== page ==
Empathy lies in the stories we tell ourselves
In every interaction we have with other people, we can't help but connect the dots and tell ourselves a story.
We try to guess why people do things.
We jump to conclusions about how people are feeling.
We make snap judgments and proceed as if they are facts.
How you tell that story in that moment will determine so much about the interaction.
You can change the emotional tenor of the interaction by choosing that story a different way. Instead of going with the default narrative your brain selects, reframe it with the most charitable explanation you can think of.
This morning my son was late getting ready for school. He is usually very good about moving through the morning, but the past few days he has been dragging more and more.
His mood isn't great. He has some transitions going on and he is having a harder and harder time with them. He feels down most days.
But usually he is able to rally, pick up speed at the end of the process, and get out the door on time.
Not today. I was getting frustrated because it seemed like he was sitting around.
My mind jumped to "He is not trying." I wanted to yell at him and tell him to get his act together.
At one point I gently flicked his ear while walking by to get his attention in a joking sort of way.
Instead of a smiling "hey" that I expected, he burst into tears.
I wasn't trying to be mean, but it was clearly not the time for that interaction with him.
I immediately apologized. I knew right away that I had been telling myself the wrong story.
He wasn't lollygagging, he was struggling.
I rewrote the story in my head, as I wish I had done in the first place: "He really can't get himself ready this morning on his own because he is feeling so bad."
I brought him his socks and shoes, and sat down to help him get them on.
He immediately perked up and started on the process again. His little brother did something silly and he cracked a small smile.
He packed up and made it out the door.
It was much more charitable for me to remember that he is normally so good at getting himself ready, and if he isn't that must mean something was up. It wasn't a choice he was making, it was a situation he was dealing with. By not giving him the benefit of the doubt, I made things worse.
When I changed the story, my brain immediately kicked in with empathy. I know how it can feel to start the day with a hopeless mood but still have to slog through. I wanted to help him understand we were here for him, not pushing against him.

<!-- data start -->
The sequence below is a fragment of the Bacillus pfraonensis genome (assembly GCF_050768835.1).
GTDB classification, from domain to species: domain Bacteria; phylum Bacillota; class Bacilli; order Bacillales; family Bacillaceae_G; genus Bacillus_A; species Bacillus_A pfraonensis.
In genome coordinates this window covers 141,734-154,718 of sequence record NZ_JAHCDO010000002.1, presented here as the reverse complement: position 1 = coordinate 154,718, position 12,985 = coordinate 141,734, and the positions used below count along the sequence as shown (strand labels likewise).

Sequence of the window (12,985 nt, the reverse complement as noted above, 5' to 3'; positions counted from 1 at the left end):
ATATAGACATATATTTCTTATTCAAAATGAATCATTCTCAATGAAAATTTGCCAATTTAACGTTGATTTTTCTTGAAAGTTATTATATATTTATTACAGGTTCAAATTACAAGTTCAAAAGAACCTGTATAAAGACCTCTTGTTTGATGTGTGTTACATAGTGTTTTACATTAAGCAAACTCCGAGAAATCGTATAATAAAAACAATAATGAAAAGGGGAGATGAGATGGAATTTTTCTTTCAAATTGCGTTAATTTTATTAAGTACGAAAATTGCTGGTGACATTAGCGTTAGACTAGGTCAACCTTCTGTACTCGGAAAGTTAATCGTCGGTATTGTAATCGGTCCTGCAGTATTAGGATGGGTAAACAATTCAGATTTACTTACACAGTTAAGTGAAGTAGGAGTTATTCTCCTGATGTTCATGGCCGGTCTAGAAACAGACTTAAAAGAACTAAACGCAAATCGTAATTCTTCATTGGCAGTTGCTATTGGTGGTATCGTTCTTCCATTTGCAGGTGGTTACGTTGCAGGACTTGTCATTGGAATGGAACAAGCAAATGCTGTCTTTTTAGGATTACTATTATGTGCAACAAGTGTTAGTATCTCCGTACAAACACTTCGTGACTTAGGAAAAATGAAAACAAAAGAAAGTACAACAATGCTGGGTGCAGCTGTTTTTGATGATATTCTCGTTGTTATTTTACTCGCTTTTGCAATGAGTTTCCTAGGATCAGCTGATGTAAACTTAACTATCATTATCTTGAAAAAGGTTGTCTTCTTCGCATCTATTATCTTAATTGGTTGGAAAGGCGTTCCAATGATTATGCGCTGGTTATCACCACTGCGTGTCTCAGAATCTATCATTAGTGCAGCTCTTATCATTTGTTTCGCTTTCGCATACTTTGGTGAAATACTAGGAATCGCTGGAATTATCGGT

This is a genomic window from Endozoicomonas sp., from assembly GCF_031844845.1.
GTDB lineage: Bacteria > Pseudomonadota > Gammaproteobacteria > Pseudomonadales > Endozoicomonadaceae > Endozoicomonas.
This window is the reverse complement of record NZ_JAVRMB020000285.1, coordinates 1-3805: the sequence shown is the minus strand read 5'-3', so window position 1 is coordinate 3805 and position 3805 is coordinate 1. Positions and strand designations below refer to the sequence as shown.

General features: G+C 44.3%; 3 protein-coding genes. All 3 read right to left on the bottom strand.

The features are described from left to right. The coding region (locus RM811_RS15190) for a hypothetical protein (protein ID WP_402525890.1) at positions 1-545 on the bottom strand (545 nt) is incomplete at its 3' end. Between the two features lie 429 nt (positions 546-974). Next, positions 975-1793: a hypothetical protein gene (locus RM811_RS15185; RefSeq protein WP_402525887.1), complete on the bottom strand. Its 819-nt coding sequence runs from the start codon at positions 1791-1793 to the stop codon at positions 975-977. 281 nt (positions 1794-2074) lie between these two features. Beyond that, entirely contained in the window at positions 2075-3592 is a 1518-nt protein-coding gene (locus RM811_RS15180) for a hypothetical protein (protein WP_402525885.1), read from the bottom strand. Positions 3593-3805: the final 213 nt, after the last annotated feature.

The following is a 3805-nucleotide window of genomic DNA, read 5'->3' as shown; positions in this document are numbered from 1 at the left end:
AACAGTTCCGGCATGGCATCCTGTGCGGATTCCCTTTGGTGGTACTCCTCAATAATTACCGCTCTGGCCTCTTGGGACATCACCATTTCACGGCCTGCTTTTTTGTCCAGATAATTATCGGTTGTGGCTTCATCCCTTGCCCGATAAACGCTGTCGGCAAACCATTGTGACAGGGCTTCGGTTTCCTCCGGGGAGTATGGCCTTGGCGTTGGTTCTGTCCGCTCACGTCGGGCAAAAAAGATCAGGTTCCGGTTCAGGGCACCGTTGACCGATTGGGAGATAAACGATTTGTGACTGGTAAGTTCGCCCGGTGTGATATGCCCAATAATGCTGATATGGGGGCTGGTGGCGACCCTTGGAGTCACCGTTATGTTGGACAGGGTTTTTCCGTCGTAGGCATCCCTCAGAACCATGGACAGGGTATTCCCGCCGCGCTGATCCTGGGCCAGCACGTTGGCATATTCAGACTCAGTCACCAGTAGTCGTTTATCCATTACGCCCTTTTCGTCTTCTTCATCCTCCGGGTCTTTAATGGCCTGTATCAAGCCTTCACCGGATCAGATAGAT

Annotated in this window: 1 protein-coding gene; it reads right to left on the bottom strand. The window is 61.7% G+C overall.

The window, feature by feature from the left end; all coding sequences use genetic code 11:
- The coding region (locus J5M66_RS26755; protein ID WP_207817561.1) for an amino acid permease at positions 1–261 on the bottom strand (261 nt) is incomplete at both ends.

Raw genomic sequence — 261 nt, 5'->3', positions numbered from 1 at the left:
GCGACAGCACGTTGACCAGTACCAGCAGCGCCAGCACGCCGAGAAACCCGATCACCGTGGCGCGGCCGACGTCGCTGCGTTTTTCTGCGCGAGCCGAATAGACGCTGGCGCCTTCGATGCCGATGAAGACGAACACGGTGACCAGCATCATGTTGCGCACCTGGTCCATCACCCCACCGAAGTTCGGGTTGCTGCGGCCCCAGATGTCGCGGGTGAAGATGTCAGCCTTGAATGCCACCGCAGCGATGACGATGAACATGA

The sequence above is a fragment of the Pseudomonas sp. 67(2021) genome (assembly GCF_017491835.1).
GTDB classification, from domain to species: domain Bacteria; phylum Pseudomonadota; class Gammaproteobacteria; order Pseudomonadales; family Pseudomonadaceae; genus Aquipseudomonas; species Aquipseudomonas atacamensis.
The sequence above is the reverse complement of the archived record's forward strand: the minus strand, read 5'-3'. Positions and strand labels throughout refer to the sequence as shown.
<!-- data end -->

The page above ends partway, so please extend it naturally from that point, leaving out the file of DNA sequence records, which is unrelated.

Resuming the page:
These situations play out over and over again. We tell ourselves these stories and react so frequently we don't even notice it. Going along with them and never questioning can lead to more and more difficult interactions.
Here are some other benefits when you take the time to reframe other's actions to positive intent:
-Promoting Trust: assuming positive intent builds trust among individuals. People are more likely to reciprocate as well.
-Enhancing Collaboration: encourages teamwork and collaboration by assuming others' actions are motivated by goodwill.
-Creating a Supportive Environment: assuming positive intent generates a more understanding atmosphere.
-Cultivating a Culture of Respect: promotes a culture where respect for one another's thoughts, actions, and decisions is upheld.
How can you tell it is time to reassess the story in your head? When you notice a judgment.
My judgment of my son was: "He isn't getting ready for school the way I think he should."
Should statement. My own expectations applied to him. My feeling that his performance wasn't good enough. All of that came from the story I was telling myself.
When I noticed that it wasn't matching up to reality, I was able to recover. It is even better if I don't wait until there is proof.
Start with positive intent - that the other person is doing their best, is trying their hardest, has a plan you don't see. Let that guide the story you are telling yourself, and watch as the empathy and connection comes naturally.
Being a parent can be exasperating and exhausting.
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